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A man’s home is his castle, or so the saying goes, but could it withstand an attack by Attila and the Huns, Ragnar and the Vikings, Alexander and the Greeks, Genghis Khan and the Mongols, or Tamerlane and the Tartars? Backyard Ballistics author William Gurstelle poses this fascinating question to modern-day garage warriors and shows them how to build an arsenal of ancient artillery and fortifications aimed at withstanding these invading hordes. Each chapter introduces a new bad actor in the history of warfare, details his conquests, and features weapons and fortifications to defend against him and his minions. Clear step-by-step instructions, diagrams, and photographs show how to build a dozen projects, including “Da Vinci’s Catapult,” “Carpini’s Crossbow,” a “Crusader-Proof Moat,” “Alexander’s Tortoise,” and the “Cheval-de-frise.” With a strong emphasis on safety, the book also gives tips on troubleshooting, explains the physics behind many of the projects, and shows where to buy the materials. By the time they’ve reached the last page, at-home defenders everywhere will have succeeded in creating a fully fortified home.
William Gurstelle is the author of Backyard Ballistics; The Art of the Catapult; Absinthe & Flamethrowers; Building Bots; Notes from the Technology Underground; and Whoosh, Boom, Splat. He is a professional engineer who has been researching and building model catapults and ballistic devices for more than 30 years and is a contributing editor at Popular Mechanics, a columnist for Make magazine, and writes frequently for Wired, the Atlantic, and Maxim as well as other national magazines.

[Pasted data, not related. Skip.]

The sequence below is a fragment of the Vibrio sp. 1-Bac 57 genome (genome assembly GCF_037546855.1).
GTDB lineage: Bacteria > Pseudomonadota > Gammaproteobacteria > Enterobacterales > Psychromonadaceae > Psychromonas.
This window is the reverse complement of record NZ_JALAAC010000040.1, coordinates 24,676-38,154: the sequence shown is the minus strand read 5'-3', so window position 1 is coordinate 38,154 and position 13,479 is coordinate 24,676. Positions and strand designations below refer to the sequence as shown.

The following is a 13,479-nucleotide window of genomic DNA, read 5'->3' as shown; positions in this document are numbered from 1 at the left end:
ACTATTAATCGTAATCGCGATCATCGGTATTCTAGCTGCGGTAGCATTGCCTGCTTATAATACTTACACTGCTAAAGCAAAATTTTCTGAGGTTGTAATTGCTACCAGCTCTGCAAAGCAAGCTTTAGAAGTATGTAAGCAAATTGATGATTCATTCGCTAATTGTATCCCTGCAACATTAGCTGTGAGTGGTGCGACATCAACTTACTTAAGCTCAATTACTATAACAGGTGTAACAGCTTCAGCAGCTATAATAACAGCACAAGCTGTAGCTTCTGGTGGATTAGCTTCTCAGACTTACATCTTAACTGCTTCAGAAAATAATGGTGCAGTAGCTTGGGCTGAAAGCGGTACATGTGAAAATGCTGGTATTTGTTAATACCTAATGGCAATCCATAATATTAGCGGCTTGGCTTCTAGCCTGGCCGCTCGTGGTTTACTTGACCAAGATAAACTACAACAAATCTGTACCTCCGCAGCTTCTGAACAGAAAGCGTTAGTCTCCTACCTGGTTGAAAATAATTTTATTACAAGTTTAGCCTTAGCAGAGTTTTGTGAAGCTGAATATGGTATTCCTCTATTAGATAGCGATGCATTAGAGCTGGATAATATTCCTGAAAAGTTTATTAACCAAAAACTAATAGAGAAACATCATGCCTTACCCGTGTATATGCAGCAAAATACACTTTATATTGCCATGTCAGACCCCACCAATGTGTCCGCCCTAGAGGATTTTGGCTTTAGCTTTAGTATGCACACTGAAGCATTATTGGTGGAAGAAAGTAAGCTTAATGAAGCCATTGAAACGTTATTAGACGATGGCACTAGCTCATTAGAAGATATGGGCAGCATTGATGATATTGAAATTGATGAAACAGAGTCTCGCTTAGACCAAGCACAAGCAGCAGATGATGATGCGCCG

“You know that one book you’re allowed to have on a desert island? Take this. You’ll need it, if you're going to defend it!” —Ziya Tong, host, Daily Planet
“Ever feared that raging Viking or Mongol invaders are about to attack your home? Gurstelle eases those concerns with a perfect blend of history and how-to, from building a battering ram-proof door and a house-surrounding moat, to making an updated version of Da Vinci’s catapult. I haven’t felt this safe, or productive, in centuries.” —Mike Senese, Executive Editor, MAKE